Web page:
Want to know what to eat for thyroid health? Without the right nutrition, all other approaches in supporting thyroid function and mitigating the autoimmune response will fail. This soup is full of natural medicine designed to help with the first line of defense in supporting your thyroid, helps mitigate a hypervigilant immune response, and helps tame any autoimmune conditions. Full of flavor that is perfect for this time of year. Roasting the peppers and tomatoes deepens and delightfully sweetens their flavors. The soup’s creamy texture is delicious and is accomplished by adding a handful of raw cashews in place of heavy cream.
Eastern View: Carrots are great for exhaustion or anyone feeling fatigued. They increase your energy (prana or Qi), which has earned carrots the title ‘tiny ginseng’ and the ‘king of juices’. Carrot’s cool nature and mildly bitter taste purify the blood. Strongly alkalizing, the carrot has a cool and relaxing effect on your eyes. Vitamin A pacifies Pitta, nourishes the liver, and purifies the blood. These actions improve vision, your complexion of the skin, and generally reduces inflammation. The blood purifying aspects together with the carrot’s sweetness makes it an excellent blood and liver tonic. But despite its sweetness, carrots stabilize blood sugar levels too.
When we added tomatoes to this soup we added their high vitamin A content which clears liver heat and supports detoxification. Ayurveda always puts a strong emphasis on foods that are easy to digest and good for the intestines. The two top, easy-to-digest beans are garbanzo beans and split yellow mung beans, which we use in our Cleanses either alone or in the Ayurvedic superfood, kitchari. So a handful of chickpeas (garbanzo beans) adds some well-needed protein and carbohydrates. Anyone with a thyroid disorder should not be on a low carbohydrate diet. Low carb diets are normally protein-heavy which can cause brain fog and leach calcium from the bones.
To help with the weight gain often seen in underactive thyroid diseases, we added red bell peppers which are a fiery, sweet addition designed to ignite Agni (digestive fire) and help stimulate the body’s metabolism.
Western View: Chickpeas are high in fiber, which can help prevent or reduce constipation – a common complaint in people with thyroid disorders. Bonus: Chickpeas are also high in zinc, critical for thyroid function. Zinc is critical for the synthesis of thyroid hormones, and deficiencies can lead to hypothyroidism. (Additionally, thyroid hormones are essential for zinc absorption, so hypothyroidism can lead to zinc deficiency.)
Red peppers contain more than 200 percent of your daily vitamin C intake. Besides being a powerful antioxidant, vitamin C helps the proper absorption of iron. If you are iron deficient, try combining red peppers with your iron source for maximum absorption. Red bell peppers are also a great source of vitamin B6 and folate. Both these vitamins and minerals can help prevent anemia.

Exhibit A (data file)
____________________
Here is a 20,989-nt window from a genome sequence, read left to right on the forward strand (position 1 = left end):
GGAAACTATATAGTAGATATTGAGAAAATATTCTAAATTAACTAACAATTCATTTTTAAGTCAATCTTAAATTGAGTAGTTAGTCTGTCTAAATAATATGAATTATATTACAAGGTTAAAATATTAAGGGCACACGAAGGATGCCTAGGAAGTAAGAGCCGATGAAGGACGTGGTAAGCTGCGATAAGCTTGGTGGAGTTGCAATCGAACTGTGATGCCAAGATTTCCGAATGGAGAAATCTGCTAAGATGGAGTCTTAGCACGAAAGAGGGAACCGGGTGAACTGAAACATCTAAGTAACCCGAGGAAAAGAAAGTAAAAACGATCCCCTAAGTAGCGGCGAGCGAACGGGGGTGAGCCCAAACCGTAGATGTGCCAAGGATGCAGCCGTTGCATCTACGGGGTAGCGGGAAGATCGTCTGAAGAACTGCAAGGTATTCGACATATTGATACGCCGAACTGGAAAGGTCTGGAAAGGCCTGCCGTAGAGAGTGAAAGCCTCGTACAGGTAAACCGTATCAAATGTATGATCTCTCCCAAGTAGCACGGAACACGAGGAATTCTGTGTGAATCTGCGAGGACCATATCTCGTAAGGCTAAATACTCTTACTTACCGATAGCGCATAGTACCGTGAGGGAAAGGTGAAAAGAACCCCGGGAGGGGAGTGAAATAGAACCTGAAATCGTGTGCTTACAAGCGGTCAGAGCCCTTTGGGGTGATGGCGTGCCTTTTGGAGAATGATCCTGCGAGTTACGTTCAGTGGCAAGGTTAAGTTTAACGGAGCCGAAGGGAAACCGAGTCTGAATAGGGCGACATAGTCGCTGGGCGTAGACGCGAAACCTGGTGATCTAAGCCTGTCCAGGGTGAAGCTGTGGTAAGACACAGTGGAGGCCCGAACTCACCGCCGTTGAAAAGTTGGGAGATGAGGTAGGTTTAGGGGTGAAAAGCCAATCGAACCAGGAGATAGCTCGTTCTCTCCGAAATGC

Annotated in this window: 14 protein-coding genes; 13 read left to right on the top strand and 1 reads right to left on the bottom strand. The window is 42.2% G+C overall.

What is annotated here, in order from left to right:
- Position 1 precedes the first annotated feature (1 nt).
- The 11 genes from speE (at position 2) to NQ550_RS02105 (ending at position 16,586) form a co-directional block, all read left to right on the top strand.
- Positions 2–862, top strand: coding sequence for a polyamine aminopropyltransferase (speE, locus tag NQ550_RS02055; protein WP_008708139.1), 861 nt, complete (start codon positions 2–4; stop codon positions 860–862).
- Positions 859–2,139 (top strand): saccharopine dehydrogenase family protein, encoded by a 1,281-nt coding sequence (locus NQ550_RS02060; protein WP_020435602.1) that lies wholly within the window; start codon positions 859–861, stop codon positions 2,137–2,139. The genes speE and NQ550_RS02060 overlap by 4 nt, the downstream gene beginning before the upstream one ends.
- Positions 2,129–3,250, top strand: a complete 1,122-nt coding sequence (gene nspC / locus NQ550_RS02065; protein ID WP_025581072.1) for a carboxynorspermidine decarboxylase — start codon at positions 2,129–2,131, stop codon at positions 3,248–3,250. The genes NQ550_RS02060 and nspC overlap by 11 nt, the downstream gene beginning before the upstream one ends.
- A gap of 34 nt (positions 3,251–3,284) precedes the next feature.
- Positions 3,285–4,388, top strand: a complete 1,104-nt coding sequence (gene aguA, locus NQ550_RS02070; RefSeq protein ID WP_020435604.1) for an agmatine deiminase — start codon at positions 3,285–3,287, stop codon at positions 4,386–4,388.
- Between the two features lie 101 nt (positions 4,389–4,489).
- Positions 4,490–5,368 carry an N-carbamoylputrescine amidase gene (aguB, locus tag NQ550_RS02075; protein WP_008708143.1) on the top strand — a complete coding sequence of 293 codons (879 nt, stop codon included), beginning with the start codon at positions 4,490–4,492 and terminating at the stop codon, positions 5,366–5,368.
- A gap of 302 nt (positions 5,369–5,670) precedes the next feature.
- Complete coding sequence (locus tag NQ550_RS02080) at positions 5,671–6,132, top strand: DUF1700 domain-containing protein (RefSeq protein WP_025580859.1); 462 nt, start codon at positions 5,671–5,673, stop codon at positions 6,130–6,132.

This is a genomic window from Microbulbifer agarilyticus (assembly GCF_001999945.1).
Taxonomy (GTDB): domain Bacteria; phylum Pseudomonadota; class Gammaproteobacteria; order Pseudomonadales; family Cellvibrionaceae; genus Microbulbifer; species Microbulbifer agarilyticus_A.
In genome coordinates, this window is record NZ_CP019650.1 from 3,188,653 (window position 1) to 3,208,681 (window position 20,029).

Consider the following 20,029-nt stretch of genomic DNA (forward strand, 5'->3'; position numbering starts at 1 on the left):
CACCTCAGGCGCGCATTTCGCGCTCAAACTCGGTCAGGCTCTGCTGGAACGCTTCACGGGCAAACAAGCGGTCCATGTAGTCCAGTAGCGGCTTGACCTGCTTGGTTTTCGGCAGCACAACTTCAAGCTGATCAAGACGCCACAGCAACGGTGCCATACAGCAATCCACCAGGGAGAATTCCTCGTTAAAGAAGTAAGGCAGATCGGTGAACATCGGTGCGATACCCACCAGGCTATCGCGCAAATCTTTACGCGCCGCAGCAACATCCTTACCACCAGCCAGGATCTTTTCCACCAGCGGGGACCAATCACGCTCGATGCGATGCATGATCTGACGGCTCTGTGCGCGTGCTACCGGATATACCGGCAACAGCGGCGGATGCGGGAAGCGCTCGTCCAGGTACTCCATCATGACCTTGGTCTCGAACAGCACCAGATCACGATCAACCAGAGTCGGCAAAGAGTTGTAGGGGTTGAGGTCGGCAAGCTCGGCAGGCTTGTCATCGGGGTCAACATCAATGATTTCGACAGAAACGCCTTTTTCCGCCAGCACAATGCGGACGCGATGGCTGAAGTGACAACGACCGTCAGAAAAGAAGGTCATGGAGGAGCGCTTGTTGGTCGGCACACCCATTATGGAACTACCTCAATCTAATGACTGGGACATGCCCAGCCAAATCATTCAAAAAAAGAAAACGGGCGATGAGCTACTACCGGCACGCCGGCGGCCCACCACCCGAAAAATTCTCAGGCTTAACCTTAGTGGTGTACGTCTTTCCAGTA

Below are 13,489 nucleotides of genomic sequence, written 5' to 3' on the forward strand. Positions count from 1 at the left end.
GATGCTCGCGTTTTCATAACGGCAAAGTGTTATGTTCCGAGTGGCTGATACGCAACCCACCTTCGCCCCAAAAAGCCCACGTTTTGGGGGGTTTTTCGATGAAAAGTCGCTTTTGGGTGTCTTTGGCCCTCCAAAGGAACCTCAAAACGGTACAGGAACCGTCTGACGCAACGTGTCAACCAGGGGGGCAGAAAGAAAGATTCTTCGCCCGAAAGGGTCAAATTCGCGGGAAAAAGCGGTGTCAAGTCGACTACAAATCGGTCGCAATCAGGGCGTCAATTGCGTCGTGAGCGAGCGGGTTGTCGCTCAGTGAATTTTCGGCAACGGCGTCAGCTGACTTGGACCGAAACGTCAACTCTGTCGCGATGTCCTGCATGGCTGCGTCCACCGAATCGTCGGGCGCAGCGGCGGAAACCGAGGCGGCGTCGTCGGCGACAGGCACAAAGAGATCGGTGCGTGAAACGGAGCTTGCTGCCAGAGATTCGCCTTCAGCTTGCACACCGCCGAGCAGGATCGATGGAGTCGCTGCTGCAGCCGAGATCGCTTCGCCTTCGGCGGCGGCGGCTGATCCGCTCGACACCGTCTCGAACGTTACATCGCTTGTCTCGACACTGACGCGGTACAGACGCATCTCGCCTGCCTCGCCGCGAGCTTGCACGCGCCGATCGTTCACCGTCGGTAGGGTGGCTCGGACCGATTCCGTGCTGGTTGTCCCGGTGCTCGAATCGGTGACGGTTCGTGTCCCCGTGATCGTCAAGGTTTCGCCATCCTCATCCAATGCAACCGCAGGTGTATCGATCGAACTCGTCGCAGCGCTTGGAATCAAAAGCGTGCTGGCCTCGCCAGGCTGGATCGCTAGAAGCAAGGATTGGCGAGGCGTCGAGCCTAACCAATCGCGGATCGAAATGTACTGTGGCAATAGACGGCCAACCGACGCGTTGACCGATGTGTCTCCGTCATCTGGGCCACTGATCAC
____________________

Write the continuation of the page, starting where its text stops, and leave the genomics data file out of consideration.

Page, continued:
Did you know you can burn more calories with red bell peppers? Recent research has shown that sweet red peppers can activate thermogenesis and increase metabolic rate. Many with hypothyroidism have a difficult time with thermoregulation – they are frequently cold. Red bell peppers do not contain capsaicin, which is what makes peppers hot and causes us to sweat, but they do have a mild thermogenic action that increases our metabolism without increasing our heart rate and blood pressure like the hot peppers do.
Roasted Bell Pepper and Tomato Soup
¼ cup raw cashews, soaked
1 yellow onion chopped
4 cloves garlic
4 medium vine-ripened tomatoes, stemmed, seeded, and chopped
2 large red bell peppers, stemmed, seeded, and chopped
1 medium carrot, peeled and roughly chopped
2-3 tablespoons extra virgin olive oil
11/4 teaspoons Himalayan salt, plus more to taste
¼ teaspoon black pepper, plus more to taste
3-4 cups vegetable broth
3 tablespoons tomato paste
⅛ teaspoon cayenne pepper (omit if Pitta)
2 teaspoons nutritional yeast (omit if Pitta)
Roasted chickpeas to garnish
Fresh, chopped cilantro or parsley to garnish
Preheat the oven to 400 degrees F.
Toss all vegetables with the oil, salt, and pepper and spread evenly on a large rimmed sheet pan lined with parchment paper. You may need to use two sheets to avoid overcrowding of the vegetables.
Place in the oven and roast for 30-40 minutes.
Meanwhile, heat vegetable broth, tomato paste, cashews, optional cayenne, and brewers yeast in a large soup pot over medium heat.
Transfer roasted vegetable into the pot and simmer for 5 minutes
Puree the soup using an immersion blender or carefully transfer to a blender and puree a few cups at a time, until smooth and creamy. Add more water if the soup is too thick.
Season with additional salt and pepper. Add a spoonful of roasted or sauteed chickpeas, sprinkle with freshly chopped parsley or cilantro and enjoy!
It has been reported that 70-80 percent of our immune system is in our digestive tract. The right nutrition is your first line of defense. If you could use a little extra help in planning out healthy meals that address your thyroid disorder – jump on a complimentary call with me so that we can get you feeling better.